Associate Professor Ashley Garrill
Nominated by Professor Matthew Turnbull, Head of the School of Biological Sciences
Ashley’s students describe him as an amazing, fun and passionate teacher who is keen to share with them his genuine enthusiasm and love of his subject. His colleagues speak of his strong commitment to teaching, his dedication to his students and the positive learning outcomes he achieves across a very diverse student body. His teaching extends from large first year foundation lectures in cellular biology to small postgraduate classes in aspects of biochemistry designed to advance research skills but also help students with employability skills such as effective verbal communication and science writing for the general public. His teaching is also strongly grounded in his research; a first year student commented: “I especially liked how he would mention how things related to his research to give a real-life application of the things we were studying.”
The panel which considered his teaching portfolio commented that the evidence of his ability to take methods from the laboratory and convey them to students in a classroom setting was clearly helping to develop their critical thinking and scientific evaluation skills. During his career of over twenty years at UC, Ashley has been involved in the supervision of 52 postgraduate students from a wide variety of countries. More than three quarters of these have gone on further to lecturing, research or PhD study. He has also played significant roles in driving course design and curriculum reviews in the School and strives to have a positive influence on the teaching and learning practice of colleagues by publishing papers on his teaching experience and through acting as a teaching mentor for new staff at UC.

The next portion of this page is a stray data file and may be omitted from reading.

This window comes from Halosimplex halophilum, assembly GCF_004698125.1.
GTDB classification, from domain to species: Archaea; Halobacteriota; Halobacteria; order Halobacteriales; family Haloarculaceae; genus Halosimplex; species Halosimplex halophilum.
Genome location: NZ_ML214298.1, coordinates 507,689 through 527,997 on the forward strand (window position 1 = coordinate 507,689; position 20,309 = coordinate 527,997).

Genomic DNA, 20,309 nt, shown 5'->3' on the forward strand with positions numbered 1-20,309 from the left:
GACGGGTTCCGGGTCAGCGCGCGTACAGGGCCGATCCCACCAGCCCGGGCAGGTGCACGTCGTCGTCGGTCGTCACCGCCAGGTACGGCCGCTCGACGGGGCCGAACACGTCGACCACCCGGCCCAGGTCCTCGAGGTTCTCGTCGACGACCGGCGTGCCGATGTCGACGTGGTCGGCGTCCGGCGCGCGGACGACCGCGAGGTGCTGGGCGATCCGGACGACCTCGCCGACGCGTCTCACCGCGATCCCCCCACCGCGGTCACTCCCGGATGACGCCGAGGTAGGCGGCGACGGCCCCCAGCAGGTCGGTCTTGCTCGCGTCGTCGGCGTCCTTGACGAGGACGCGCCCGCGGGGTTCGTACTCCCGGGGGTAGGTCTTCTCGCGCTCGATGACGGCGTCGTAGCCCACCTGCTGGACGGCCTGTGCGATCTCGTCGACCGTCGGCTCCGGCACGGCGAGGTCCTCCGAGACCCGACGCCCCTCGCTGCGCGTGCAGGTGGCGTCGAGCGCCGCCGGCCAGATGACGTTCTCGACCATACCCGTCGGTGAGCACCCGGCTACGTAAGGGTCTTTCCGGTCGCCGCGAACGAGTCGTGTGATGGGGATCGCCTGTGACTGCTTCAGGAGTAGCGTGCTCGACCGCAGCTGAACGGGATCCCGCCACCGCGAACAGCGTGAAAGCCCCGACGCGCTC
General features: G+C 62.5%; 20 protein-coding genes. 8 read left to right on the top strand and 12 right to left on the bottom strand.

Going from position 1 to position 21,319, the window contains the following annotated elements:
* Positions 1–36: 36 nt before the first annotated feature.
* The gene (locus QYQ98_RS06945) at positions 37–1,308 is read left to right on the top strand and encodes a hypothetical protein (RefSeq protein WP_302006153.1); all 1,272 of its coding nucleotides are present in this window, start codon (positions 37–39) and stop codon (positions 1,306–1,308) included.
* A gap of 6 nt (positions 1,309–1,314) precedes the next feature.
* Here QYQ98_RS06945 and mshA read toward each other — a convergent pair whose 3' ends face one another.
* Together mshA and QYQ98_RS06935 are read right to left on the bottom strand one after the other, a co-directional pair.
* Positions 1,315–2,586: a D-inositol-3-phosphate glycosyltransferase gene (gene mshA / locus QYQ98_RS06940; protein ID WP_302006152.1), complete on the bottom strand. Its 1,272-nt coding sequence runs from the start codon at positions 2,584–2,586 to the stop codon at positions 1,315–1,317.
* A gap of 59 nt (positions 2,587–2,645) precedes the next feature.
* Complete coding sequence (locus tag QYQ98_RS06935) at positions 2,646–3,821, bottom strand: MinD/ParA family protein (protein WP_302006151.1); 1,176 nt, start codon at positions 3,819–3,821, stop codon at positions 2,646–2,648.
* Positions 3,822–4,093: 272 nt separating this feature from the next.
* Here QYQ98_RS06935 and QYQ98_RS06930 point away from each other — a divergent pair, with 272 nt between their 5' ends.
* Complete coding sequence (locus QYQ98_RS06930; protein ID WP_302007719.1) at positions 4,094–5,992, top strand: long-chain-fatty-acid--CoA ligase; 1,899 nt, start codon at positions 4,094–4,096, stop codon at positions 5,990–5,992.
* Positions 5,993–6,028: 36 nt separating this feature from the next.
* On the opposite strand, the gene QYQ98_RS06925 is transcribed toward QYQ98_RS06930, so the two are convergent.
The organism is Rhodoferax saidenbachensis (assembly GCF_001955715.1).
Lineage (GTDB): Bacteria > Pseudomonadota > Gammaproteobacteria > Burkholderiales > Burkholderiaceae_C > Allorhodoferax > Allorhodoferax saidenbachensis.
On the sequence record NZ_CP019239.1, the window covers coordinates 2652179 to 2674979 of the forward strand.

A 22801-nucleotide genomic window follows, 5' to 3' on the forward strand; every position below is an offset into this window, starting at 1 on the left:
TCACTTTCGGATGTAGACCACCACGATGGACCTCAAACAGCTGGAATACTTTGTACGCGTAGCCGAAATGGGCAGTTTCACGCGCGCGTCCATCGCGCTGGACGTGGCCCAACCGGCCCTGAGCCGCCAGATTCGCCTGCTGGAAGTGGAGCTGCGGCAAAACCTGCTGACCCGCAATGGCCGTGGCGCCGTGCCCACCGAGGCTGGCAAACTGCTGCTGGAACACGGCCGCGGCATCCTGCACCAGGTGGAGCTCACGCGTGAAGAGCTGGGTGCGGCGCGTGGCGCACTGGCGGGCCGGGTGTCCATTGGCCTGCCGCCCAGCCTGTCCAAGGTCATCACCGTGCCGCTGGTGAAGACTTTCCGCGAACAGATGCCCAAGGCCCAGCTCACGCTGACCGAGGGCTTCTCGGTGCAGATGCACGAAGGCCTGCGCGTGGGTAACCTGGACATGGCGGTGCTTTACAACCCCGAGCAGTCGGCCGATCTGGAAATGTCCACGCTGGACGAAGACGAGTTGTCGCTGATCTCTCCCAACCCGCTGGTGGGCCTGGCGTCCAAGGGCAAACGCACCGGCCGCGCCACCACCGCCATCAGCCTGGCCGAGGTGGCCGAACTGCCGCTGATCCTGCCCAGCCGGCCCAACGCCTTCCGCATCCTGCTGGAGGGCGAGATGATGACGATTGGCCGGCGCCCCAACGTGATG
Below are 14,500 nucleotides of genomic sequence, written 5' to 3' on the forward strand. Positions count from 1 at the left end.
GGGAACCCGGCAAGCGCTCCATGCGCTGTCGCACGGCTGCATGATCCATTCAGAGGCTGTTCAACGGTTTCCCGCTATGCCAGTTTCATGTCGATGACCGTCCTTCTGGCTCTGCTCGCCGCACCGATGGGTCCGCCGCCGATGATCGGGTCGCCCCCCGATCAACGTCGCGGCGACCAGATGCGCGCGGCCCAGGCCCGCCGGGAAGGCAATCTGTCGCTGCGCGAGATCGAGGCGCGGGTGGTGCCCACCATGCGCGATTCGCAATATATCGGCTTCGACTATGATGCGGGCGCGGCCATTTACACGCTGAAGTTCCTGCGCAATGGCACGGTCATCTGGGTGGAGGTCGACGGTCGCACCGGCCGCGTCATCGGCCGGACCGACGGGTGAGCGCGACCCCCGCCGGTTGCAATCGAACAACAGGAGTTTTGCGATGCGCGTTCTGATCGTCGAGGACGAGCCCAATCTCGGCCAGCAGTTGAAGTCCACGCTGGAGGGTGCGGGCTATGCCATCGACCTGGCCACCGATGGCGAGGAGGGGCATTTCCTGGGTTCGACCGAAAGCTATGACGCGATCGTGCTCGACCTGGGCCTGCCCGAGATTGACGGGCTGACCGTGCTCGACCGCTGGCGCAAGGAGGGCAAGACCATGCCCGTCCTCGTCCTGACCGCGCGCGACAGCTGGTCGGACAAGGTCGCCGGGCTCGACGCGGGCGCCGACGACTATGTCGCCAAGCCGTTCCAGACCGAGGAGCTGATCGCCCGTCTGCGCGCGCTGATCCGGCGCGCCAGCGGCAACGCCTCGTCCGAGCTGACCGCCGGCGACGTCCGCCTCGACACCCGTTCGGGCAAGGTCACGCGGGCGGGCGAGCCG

Ashley consistently receives excellent feedback from student evaluation surveys, especially about his ability to explain complex issues articulately and clearly. His students often comment on his approachability and he prides himself on encouraging questions in a variety of ways. These extend from setting aside time for questions in lectures to bringing out a question box for those less confident students to leave notes which he responds to in the following lecture and his students comment that he “always makes sure that we know he is available to go over everything again” when assessments are due. He reaches out to students with different learning styles by mixing his teaching delivery including playing music, using videos and animations and practical demonstrations wherever possible. In recent years he has been a finalist twice for the UCSA lecturer of the year award.